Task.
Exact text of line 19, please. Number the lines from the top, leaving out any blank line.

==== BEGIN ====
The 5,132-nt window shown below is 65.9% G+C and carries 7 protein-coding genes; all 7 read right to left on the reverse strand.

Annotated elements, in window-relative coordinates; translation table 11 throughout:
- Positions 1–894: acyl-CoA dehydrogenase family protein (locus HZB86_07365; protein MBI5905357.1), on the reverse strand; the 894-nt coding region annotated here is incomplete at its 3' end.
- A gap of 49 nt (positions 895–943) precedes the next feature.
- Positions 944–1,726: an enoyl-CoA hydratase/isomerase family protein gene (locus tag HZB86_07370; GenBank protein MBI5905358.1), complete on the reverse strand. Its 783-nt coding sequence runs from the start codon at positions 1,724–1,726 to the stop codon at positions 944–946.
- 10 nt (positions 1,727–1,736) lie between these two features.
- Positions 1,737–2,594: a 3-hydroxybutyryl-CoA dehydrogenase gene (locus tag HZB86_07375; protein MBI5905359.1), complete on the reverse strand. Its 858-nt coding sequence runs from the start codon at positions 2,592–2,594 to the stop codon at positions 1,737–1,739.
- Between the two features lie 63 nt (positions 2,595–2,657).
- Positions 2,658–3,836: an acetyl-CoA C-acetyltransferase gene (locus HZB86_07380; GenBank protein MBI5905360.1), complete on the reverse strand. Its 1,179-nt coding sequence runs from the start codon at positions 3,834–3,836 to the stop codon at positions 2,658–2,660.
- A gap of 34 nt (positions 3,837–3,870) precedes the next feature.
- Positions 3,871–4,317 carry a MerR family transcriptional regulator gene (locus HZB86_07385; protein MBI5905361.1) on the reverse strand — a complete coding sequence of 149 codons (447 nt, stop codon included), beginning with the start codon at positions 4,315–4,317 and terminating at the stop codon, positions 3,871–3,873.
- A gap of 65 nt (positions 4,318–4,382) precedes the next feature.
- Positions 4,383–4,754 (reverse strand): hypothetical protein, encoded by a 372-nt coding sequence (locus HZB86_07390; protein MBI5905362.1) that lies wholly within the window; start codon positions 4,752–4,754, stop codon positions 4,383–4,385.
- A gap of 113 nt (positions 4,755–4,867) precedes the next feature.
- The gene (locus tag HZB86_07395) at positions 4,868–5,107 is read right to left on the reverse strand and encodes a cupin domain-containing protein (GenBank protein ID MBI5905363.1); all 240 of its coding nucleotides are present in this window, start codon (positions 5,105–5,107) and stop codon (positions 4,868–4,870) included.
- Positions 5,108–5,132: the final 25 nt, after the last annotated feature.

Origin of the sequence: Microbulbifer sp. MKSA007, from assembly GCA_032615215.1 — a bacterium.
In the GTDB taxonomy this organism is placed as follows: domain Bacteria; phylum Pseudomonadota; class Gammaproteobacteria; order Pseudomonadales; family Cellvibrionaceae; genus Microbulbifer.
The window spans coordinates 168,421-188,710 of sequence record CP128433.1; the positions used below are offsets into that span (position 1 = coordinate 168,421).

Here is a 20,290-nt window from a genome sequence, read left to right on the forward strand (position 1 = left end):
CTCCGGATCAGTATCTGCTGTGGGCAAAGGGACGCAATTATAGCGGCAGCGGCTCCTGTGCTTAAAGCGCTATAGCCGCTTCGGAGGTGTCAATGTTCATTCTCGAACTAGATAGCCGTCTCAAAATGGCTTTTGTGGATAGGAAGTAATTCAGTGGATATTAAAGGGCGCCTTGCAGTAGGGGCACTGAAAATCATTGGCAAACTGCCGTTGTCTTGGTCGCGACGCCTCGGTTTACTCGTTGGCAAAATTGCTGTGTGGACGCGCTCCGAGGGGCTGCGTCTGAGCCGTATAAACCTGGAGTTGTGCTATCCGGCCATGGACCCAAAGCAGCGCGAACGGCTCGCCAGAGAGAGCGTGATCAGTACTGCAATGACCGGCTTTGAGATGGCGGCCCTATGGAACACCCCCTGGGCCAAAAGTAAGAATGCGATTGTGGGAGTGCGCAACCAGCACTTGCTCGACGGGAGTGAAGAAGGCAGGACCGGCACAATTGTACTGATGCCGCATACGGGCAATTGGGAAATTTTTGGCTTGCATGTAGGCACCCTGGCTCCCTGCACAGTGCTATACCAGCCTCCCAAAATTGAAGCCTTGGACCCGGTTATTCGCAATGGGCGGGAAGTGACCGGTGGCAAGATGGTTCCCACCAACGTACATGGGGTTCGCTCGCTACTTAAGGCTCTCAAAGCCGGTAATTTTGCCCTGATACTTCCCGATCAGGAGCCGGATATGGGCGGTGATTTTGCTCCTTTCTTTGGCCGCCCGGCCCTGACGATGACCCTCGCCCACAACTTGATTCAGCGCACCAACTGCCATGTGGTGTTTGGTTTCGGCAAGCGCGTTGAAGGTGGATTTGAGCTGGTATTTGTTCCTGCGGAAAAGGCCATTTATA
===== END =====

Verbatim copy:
The window spans coordinates 168,421-188,710 of sequence record CP128433.1; the positions used below are offsets into that span (position 1 = coordinate 168,421).